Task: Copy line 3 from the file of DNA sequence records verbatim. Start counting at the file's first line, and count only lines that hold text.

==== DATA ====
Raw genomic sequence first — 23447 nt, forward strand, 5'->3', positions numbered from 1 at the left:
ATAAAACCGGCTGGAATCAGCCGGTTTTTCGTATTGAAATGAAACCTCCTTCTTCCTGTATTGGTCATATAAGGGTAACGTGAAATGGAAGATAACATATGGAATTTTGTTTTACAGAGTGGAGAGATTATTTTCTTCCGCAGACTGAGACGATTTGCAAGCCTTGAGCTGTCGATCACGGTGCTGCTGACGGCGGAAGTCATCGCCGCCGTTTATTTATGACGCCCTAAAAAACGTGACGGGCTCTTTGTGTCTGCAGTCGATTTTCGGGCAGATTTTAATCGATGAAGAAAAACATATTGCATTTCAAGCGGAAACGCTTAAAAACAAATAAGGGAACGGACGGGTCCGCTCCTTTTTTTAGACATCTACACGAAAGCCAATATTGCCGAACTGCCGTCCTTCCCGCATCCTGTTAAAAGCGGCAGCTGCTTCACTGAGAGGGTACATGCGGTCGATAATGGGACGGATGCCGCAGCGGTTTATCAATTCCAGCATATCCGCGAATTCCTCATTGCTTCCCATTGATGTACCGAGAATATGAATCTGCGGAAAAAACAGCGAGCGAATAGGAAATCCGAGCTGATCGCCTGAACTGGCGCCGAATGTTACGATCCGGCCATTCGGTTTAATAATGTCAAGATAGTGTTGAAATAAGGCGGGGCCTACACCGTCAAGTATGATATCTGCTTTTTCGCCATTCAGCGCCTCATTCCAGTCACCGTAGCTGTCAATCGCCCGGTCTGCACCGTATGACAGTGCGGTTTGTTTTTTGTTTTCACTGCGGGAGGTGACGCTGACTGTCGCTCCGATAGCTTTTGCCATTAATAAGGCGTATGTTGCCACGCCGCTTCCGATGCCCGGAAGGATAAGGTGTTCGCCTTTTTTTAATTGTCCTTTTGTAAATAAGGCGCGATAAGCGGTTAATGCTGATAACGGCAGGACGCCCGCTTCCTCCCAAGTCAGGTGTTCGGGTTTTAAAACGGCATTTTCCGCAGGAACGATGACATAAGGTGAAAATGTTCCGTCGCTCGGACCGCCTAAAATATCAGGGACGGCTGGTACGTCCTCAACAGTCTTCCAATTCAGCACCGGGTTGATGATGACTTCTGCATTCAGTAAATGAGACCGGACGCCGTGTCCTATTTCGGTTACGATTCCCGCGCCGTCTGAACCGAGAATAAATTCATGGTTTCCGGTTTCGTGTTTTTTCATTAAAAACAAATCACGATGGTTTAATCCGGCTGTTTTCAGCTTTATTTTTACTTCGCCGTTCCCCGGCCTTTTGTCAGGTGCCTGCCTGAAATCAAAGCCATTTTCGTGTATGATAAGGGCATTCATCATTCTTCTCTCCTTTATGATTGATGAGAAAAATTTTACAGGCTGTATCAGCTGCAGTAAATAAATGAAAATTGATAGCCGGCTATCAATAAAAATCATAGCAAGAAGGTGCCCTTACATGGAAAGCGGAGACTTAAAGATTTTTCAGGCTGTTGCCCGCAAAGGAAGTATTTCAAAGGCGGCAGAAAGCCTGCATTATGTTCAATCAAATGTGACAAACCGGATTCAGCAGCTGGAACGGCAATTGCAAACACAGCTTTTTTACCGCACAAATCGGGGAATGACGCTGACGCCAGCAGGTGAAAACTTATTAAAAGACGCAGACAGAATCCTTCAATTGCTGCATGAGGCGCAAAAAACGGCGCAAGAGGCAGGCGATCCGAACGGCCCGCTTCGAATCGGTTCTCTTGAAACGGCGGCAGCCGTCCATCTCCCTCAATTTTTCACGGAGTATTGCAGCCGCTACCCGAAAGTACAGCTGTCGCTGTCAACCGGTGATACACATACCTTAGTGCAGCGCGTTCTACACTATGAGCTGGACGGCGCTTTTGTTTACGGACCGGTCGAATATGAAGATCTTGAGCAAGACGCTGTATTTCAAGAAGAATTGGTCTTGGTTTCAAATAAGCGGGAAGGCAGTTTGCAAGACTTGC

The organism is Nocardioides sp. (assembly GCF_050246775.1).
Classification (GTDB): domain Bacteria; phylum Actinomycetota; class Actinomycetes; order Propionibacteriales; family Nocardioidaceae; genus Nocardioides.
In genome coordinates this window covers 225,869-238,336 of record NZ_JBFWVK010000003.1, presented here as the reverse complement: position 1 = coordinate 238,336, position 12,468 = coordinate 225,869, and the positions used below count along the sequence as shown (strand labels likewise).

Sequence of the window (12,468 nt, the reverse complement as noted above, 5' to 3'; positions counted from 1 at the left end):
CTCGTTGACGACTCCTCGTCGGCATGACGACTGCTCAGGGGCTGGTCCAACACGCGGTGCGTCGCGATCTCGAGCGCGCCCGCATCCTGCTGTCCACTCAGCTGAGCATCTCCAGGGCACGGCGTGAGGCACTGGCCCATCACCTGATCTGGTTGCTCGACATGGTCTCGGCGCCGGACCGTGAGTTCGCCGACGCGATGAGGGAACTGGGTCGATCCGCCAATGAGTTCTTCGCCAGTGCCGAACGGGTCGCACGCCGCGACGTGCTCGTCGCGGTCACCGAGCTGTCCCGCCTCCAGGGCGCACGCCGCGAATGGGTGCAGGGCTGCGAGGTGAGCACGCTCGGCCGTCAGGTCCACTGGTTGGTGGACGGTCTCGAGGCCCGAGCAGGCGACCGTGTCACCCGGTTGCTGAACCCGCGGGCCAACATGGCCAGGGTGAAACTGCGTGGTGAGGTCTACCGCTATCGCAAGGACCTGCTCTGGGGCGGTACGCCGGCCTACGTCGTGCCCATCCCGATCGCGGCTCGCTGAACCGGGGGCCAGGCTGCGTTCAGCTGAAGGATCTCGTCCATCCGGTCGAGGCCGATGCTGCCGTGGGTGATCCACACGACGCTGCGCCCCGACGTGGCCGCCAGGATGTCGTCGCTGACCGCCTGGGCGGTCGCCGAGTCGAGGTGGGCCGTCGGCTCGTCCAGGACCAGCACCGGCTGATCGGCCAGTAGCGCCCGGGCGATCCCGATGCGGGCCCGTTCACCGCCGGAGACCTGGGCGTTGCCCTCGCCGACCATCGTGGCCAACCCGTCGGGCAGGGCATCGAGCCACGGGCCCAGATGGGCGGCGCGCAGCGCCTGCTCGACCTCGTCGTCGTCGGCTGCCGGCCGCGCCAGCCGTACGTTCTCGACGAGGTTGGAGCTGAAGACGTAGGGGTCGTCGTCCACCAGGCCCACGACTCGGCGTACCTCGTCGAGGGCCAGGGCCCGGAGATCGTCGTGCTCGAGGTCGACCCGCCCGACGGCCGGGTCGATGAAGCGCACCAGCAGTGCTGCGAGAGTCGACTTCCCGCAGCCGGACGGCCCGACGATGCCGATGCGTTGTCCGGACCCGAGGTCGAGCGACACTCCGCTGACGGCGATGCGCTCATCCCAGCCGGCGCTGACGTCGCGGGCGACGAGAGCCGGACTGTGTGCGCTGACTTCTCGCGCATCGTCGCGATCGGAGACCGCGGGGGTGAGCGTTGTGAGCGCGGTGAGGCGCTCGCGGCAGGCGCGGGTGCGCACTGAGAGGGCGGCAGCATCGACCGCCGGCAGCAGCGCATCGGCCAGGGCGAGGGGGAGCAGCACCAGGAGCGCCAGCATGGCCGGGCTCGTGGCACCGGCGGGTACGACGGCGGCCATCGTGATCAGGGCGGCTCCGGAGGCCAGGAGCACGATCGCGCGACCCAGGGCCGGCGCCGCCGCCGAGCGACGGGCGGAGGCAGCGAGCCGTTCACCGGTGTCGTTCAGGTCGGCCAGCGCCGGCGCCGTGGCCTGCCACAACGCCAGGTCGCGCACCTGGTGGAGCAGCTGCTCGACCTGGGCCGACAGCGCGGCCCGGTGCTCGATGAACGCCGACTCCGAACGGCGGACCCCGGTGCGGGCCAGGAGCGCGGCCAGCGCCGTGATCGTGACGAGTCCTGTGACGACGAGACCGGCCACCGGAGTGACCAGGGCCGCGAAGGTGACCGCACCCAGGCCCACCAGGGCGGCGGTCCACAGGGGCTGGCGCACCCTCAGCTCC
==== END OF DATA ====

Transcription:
The organism is Nocardioides sp. (assembly GCF_050246775.1).